No Heroes by Chris Offutt

No matter how you leave the hills–the army, prison, marriage, a job–when you move back after twenty years, the whole county is carefully watching. They want to see the changes that the outside world put on you. They are curious to know if you’ve lost your laughter. They are worried that perhaps you’ve gotten above your raisings.

This is beginning of No Heroes. Only the prologue retains this second-person perspective, which I think would have gotten difficult for the length of the book, but it’s a perfect intro: it brings immediacy, in that you are the one facing these challenges; and it offers a dreamy, literary take on Chris Offutt’s rough-edged subject and setting. This prologue takes the form of an instruction manual (“to do this, do this”): how to return home, if home is this specific place. It concludes:

You are no longer from somewhere. Here is where you are. This is home. This dirt is yours.

It’s a perfect beginning.

This book is a close cousin to Jeremy Jones’s Bearwallow, which comes as no surprise because Jeremy recommended it to me.

It’s a fine book. In blurbs on the back, Offutt’s style is compared to that of Hemingway and Raymond Carver: strong words, but I can see the comparison. Offutt tends toward short, declarative sentences, except when he doesn’t (like Hemingway, a man perfectly comfortable with long, convoluted sentences and full-blooming metaphor when he feels like it, despite a reputation to the contrary). That is, the prose is mostly simply put together, undemonstrative, but he also knows how to turn a surprising or beautiful phrase at the moment we least expect it; the rarity of such lines adds to their impact.

Offutt’s story, like Jones’s, is of going away and coming back. Both men are from Appalachia. Offutt is from the hills of northeast Kentucky, where he went to elementary school, high school and college within ten miles, and only realized later how unusual this was. As a troubled twenty-year-old, he’d left the hills. He returns as a forty-year-old, having collected an education, written books, married and had two boys, lived and experienced lots of places. He’s back to teach at his alma mater, a humble school where he had worked maintenance while a student, a paradoxical foot-in-two-worlds experience that his cohorts on both ends–work and school–had struggled to accept. “It was more of a high school with ashtrays than a genuine college,” Offutt writes, but that criticism sounds less nuanced in isolation than it does on the page, in the midst of his obviously tortured love for this place.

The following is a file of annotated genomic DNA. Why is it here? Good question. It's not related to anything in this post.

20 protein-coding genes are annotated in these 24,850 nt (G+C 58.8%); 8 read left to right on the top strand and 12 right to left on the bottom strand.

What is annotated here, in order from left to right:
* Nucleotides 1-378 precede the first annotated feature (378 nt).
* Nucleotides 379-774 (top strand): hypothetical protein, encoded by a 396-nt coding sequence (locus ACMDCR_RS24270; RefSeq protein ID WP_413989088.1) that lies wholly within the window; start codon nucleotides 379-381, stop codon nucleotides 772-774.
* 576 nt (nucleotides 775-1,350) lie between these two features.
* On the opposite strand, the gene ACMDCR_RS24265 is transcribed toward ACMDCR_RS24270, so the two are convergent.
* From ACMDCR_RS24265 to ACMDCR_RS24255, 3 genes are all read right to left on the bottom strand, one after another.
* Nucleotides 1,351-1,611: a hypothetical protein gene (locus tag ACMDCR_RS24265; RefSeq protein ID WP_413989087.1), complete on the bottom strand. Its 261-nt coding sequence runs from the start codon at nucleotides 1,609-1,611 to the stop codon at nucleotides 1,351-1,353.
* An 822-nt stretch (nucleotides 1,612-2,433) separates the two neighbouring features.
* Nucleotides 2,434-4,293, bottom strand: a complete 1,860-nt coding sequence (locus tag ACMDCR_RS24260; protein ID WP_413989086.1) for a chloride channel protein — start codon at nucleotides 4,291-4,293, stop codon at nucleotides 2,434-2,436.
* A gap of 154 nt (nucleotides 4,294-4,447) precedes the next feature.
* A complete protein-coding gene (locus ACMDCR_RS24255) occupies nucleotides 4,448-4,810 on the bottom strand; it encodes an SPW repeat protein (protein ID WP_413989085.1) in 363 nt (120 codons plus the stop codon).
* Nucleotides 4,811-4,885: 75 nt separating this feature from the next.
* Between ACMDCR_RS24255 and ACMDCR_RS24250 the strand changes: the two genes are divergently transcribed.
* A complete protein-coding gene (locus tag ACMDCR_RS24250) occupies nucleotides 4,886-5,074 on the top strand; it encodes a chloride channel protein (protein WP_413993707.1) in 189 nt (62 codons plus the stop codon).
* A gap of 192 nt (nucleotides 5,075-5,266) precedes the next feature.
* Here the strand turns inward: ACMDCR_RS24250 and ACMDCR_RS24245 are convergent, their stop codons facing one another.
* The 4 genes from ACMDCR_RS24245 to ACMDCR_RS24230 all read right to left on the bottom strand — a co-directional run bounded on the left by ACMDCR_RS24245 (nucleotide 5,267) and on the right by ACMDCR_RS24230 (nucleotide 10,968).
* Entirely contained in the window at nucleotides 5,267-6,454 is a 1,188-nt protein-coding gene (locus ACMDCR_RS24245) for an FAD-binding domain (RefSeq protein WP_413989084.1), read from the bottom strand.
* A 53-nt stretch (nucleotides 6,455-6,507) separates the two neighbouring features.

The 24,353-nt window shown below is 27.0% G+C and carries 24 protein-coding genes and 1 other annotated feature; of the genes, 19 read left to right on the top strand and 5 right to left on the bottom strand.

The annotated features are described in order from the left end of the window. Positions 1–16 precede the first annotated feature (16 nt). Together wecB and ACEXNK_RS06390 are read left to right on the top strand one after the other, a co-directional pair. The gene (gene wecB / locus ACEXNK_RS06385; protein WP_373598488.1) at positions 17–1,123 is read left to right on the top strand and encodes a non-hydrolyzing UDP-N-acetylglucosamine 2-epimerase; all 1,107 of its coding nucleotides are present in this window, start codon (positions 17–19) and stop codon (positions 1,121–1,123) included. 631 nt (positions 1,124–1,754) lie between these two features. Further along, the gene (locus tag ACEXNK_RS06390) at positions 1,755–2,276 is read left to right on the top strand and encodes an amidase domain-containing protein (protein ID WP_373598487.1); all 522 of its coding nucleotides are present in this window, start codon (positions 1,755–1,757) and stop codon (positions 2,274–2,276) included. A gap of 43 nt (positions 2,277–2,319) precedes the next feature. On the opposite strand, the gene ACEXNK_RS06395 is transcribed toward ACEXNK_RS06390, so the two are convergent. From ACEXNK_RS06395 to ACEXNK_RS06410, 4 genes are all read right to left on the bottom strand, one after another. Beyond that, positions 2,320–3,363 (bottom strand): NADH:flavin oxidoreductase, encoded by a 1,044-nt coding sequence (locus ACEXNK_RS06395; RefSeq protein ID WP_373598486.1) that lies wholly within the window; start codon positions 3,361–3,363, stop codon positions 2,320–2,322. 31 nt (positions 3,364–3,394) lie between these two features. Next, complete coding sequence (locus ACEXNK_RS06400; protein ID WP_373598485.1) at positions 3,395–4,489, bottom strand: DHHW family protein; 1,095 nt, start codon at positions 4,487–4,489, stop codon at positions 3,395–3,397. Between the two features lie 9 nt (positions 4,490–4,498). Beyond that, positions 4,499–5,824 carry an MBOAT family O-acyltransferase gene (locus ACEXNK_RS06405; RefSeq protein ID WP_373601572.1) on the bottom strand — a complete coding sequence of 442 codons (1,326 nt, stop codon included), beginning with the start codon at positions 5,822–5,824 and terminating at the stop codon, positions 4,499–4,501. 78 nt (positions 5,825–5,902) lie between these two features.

In the course of No Heroes, he navigates his return to this place, whose dirt and leaves and birds he passionately loves. His parents still live here, but his love for them is less easy. His wife, Rita, and their two sons have some trouble adjusting to a place that is not theirs. Offutt came home hoping to be a hero to students like the one he was: talented but without role models, ready to slip into crime more easily than into art. The title foreshadows the end of that plot line, of course.

But there is another plot line! And it’s a doozy, complicating the story of the homesick Appalachian who has made good and therefore alienated himself. Offutt’s in-laws are finally ready to let him tell their stories. Both are Polish Jews and survivors of a string of Hitler’s concentration camps. You think you’re homesick? The narratives of Arthur and Irene humble us all. The flashback parts are different from the whole of the book: Arthur and Irene’s chapters are told in their own voices (Offutt recorded their interviews), and his own chapters told in his own voice; occasional scenes give dialog representing the interviews themselves. While a bit jarring at times (watch those chapter titles and they will guide you; I have trouble focusing on titles, for no good reason), even this effect–the jarring in and out of a painful past–suits the subject matter. It is Arthur’s admonishment about telling the complicated story, that even victims have flaws, that titles the book: “Remember, Sonny, no heroes.”